PHOTOGRAPHY | MICHAEL MASSAS
After following a UCF parking patroller around for part of her shift, I’d say some UCF commuters are lucky Parking Services can’t give out citations for ignorance.
Minutes into a ride-along with Callie Wright, senior patroller, it became obvious that the bad reputation the ticket-writers have is undeserved.
Wright, who normally patrols on foot, was allowed a car to bring along senior patroller Miguel Guzman, Centric photographer Michael Massas and myself.
After departing from the Garage D office, Wright drove slowly through lot H4, making sure that all vehicles were parked correctly, with a current decal and a valid license plate.
Nearby, a red Mustang with a green decal pulled into a faculty and staff parking spot, where red or blue decals are required. Rather than wait for the students to leave and write a ticket, Wright drove up and asked them to move to a section of the lot designated for green permits. The passenger said he was unaware they had parked in a faculty spot, despite being just yards away from a sign that said so, and agreed to move.
“We give people opportunities,” Guzman said. “We try to keep everything regulated in a positive way.”
Fifteen minutes later, we returned to lot H4 to find the red Mustang in the same faculty spot.
I couldn’t believe the obvious disrespect from the students who left the Mustang. I was irritated, and I wasn’t the one who politely asked them to move.
In contrast, Wright showed no anger. She calmly wrote down the license plate number and vehicle description, took pictures of the vehicle, scanned the decal and left a wrong-lot ticket — a $25 fine.
Students aimed disapproving looks our way as Wright wrote the citation. That’s because some people, like TV Production major Ryan Francis, have a negative outlook on patrollers and their work.
“I’d like to think it’s for our safety, but it’s always nice to have a little revenue too,” he said.
Rather than giving out tickets to build UCF revenue, the parking patrollers said they do so for a different reason.
“They seem to think that we want to be mean,” Wright said. “But the main reason we give tickets is because there are people who pay for decals, and it’s unfair that someone tries to park on campus for free.”
In lot C1, a truck with a green decal parked in the faculty and staff area. The driver got out and shouldered his backpack before he noticed Wright. He immediately got back in his truck to move it. It gave us a chuckle.
Wright said these are common occurrences, and are nowhere near as outrageous as some attempts to fool patrollers.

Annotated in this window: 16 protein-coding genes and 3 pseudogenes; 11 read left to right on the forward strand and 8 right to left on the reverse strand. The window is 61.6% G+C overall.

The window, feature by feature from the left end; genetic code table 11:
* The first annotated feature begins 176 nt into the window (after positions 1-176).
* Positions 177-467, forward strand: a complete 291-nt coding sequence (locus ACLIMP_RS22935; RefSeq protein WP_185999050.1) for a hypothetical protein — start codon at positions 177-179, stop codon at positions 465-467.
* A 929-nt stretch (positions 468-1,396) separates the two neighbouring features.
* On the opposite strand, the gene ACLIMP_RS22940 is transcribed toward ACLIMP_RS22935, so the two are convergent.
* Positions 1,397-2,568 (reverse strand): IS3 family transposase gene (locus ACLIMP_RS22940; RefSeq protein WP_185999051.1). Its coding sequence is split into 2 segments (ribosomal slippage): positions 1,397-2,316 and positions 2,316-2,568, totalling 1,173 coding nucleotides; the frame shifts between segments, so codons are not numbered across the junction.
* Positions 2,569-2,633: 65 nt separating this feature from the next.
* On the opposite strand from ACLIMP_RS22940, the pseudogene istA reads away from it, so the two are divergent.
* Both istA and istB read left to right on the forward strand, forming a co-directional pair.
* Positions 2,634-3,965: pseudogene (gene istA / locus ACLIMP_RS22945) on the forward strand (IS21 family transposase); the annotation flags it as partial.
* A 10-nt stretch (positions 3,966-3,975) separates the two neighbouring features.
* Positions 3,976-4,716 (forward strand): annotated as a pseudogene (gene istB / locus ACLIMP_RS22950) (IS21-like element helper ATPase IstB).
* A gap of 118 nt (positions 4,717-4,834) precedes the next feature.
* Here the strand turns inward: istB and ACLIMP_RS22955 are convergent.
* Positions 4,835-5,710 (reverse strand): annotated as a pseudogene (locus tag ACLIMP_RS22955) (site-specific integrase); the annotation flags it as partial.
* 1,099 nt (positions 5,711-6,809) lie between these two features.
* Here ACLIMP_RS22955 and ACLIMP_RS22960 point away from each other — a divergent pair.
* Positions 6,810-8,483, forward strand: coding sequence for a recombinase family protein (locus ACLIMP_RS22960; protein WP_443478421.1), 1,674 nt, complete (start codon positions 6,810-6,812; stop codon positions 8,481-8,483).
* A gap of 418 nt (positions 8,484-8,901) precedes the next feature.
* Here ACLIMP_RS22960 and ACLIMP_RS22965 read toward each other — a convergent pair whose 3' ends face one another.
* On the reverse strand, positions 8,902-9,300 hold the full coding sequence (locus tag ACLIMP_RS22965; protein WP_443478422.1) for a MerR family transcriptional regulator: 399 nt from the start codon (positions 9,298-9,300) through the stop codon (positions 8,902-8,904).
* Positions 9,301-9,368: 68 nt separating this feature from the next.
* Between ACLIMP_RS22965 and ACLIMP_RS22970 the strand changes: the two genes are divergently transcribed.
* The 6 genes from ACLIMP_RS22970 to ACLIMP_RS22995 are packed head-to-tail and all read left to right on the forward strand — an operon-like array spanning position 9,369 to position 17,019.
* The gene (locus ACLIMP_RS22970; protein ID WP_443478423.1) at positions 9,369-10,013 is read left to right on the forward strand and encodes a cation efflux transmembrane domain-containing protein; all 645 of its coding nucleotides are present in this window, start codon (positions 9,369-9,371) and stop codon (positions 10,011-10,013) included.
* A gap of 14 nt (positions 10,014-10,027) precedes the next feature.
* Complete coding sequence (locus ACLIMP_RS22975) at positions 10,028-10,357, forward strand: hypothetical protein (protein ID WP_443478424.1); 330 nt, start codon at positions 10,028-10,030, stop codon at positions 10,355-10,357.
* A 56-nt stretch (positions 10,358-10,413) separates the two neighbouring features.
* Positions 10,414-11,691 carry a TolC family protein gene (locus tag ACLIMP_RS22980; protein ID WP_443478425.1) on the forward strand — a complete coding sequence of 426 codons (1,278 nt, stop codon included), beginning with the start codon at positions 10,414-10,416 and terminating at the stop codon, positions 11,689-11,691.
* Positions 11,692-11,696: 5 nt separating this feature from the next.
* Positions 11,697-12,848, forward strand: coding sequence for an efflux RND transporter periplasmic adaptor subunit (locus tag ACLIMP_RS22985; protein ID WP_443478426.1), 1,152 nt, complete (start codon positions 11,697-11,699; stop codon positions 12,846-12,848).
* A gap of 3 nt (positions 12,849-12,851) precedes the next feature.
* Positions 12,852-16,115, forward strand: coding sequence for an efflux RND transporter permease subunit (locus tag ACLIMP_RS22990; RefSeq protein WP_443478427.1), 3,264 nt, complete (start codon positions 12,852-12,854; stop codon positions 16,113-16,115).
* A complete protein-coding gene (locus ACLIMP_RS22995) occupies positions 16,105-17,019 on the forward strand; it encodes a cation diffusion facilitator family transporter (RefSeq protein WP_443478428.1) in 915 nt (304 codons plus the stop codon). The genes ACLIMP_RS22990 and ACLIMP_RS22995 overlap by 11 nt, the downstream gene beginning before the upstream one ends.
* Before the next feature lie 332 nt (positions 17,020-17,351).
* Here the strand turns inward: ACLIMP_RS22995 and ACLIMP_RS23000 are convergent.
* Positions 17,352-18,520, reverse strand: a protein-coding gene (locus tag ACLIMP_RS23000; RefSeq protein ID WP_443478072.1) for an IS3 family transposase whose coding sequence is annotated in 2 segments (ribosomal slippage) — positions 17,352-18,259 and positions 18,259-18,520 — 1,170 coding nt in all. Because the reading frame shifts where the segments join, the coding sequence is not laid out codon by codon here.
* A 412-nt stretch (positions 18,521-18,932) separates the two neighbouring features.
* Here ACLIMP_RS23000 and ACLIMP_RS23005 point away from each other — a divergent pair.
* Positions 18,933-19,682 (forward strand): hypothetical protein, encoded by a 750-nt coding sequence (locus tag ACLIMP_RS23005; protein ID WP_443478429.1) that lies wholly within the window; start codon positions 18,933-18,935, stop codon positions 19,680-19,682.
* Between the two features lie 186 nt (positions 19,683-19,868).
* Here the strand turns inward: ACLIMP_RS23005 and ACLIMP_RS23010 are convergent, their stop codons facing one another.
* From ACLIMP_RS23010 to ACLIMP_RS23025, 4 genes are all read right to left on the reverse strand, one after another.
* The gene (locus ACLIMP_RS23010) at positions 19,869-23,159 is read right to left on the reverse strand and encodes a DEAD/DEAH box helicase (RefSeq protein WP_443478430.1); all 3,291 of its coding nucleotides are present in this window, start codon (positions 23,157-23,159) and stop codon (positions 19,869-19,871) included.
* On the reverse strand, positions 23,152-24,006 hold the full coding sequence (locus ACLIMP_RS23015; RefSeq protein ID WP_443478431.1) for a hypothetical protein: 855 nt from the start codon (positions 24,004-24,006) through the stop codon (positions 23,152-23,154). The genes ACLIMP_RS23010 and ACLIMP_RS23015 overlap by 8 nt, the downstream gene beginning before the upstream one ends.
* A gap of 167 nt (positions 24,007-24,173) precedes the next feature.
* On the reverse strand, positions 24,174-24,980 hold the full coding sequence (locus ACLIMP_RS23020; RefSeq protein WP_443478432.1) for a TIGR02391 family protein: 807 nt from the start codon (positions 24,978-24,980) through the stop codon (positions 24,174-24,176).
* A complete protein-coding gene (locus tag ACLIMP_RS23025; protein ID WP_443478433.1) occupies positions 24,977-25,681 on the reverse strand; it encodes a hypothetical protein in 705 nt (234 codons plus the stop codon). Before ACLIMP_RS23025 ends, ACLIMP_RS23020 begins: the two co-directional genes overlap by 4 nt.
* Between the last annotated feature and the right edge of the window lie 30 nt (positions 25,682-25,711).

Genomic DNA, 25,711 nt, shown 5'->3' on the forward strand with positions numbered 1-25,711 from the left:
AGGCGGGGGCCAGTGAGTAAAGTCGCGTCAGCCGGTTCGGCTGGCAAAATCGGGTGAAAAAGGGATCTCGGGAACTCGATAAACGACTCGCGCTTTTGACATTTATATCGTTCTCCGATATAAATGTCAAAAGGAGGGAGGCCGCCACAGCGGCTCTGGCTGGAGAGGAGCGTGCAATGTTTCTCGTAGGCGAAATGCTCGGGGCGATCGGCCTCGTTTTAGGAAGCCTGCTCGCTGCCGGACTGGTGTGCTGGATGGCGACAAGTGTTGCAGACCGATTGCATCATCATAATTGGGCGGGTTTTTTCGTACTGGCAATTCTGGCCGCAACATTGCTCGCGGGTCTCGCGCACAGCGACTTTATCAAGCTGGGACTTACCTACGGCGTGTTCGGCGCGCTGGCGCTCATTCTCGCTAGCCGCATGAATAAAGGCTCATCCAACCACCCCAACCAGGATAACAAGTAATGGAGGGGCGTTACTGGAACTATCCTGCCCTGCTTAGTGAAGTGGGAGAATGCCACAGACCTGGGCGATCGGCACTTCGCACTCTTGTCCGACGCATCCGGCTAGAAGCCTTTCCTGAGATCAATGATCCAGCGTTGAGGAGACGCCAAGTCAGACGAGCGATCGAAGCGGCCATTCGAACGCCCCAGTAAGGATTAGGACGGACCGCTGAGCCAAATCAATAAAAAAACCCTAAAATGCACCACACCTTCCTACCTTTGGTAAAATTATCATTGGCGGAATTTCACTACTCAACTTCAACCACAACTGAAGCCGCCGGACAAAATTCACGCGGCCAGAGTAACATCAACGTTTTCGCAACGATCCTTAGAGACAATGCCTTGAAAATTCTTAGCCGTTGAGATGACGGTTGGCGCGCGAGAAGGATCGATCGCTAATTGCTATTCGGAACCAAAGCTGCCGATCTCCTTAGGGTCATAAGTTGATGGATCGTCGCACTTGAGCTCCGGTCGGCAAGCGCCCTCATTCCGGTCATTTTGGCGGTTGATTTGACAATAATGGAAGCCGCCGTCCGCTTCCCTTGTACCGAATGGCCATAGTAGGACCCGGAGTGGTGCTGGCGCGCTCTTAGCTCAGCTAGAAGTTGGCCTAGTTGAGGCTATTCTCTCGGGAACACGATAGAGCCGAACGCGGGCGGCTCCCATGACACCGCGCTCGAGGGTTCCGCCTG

Some of the more clever efforts include changing the date on day passes or decals, moving cones to take a parking spot and sticking an old ticket on a vehicle’s windshield.
However, the oddest attempt to obtain a parking spot came on the watch of Manuel Guerrero, the facility and events specialist.
While Guerrero was patrolling he noticed a unique sight: three full-size cars taking up two parking spots. The middle car was at fault because it was straddling the line. The tiny amount of space between the vehicles perplexed Guerrero.
“We don’t even know how he got out,” he said. Guerrero said he’s seen vehicles rack up massive amounts of tickets. “I’ve seen as many as 31 or 32 citations, and most of them were for the same reason," he said.
Callie Wright gives citations to protect students and faculty who pay for decals.
While Wright didn’t give nearly that many citations during our three-hour ride along, she did give out more than I anticipated:
- Two for parking in the wrong lot — $25 each.
- Two for not having a decal — $30 each.
- One for an expired license plate — $40.
- One for parking in a service area — $35.
- One for wrong direction parking in a one-way garage — $20.
Giving tickets, which range from $20-$250, is not the only thing patrollers do. Parking services offers a plethora of services for UCF drivers at no cost: escorts, unlocking cars, tire changes, battery jumps and more, Guerrero said.
In fairness, parking patrollers buy full-price decals just like every- one else.
Even though patrollers encounter angry people yelling at them — to the point where one was punched years ago — they still empathize with those they give tickets to. I was surprised at how understanding Wright and others, like patroller Ashton Greene, are.
“They have the right to get mad. It’s their money,” Greene said.